Chevron said on Thursday it had approved the development of a deepwater high-pressure oil project in the Gulf of Mexico, which will require US$5.7 billion investment for the initial development, in the industry’s first such deepwater high-pressure project to have reached a final investment decision (FID).
Chevron sanctioned the development of the Anchor field in the Green Canyon area, some 140 miles off the coast of Louisiana, in water depths of approximately 5,000 feet. During the first development stage, the project will consist of a seven-well subsea development and a semi-submersible floating production unit. First oil from Anchor is expected in 2024.
The facility at Anchor is designed to have capacity of 75,000 barrels of crude oil and 28 million cubic feet of natural gas per day. According to Chevron, the total potentially recoverable oil-equivalent resources at Anchor are estimated to top 440 million barrels.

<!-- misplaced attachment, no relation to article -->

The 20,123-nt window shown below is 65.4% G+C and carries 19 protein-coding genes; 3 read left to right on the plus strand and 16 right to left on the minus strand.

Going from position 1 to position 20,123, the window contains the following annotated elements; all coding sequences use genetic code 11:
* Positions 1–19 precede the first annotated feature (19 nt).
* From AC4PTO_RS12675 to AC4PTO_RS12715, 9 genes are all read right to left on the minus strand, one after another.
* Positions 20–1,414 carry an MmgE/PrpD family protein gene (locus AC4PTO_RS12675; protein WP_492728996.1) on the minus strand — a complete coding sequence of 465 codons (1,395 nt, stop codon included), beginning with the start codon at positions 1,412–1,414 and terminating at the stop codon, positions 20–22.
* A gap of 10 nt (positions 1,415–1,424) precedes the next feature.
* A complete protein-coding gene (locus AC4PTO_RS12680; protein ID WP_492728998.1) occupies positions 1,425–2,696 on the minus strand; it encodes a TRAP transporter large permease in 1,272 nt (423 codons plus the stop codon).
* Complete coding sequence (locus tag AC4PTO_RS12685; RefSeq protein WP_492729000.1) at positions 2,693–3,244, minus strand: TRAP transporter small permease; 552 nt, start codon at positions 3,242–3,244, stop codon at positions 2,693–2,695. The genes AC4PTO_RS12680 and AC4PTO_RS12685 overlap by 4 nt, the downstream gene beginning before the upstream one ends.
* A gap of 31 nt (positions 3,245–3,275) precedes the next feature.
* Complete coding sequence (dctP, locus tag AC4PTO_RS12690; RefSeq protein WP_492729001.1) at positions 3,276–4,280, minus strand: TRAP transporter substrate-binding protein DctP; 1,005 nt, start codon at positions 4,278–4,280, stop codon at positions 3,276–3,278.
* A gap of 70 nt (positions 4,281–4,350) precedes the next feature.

Chevron is the operator of the Anchor field with a 62.86-percent working interest, while Total’s U.S. unit holds the remaining 37.14-percent working interest.
“For new projects in the Gulf of Mexico, we have reduced development costs by nearly a third, compared to our last generation of greenfield deepwater investments,” said Steve Green, president of Chevron North America Exploration and Production.
“This decision reinforces Chevron’s commitment to the deepwater asset class,” said Jay Johnson, executive vice president, Upstream, Chevron Corporation.
Chevron’s new project sanction comes a day after the U.S. supermajor announced that it would write down US$11 billion in assets in the fourth quarter, following a downward revision of its long-term forecast for oil and gas prices. Much of the write down is connected to natural gas assets in the Appalachia basin, due to the low natural gas prices.
Chevron—like the other U.S. supermajor Exxon—is heavily investing in the Permian basin, looking to significantly boost oil production, but it has yet to turn a positive free cash flow there.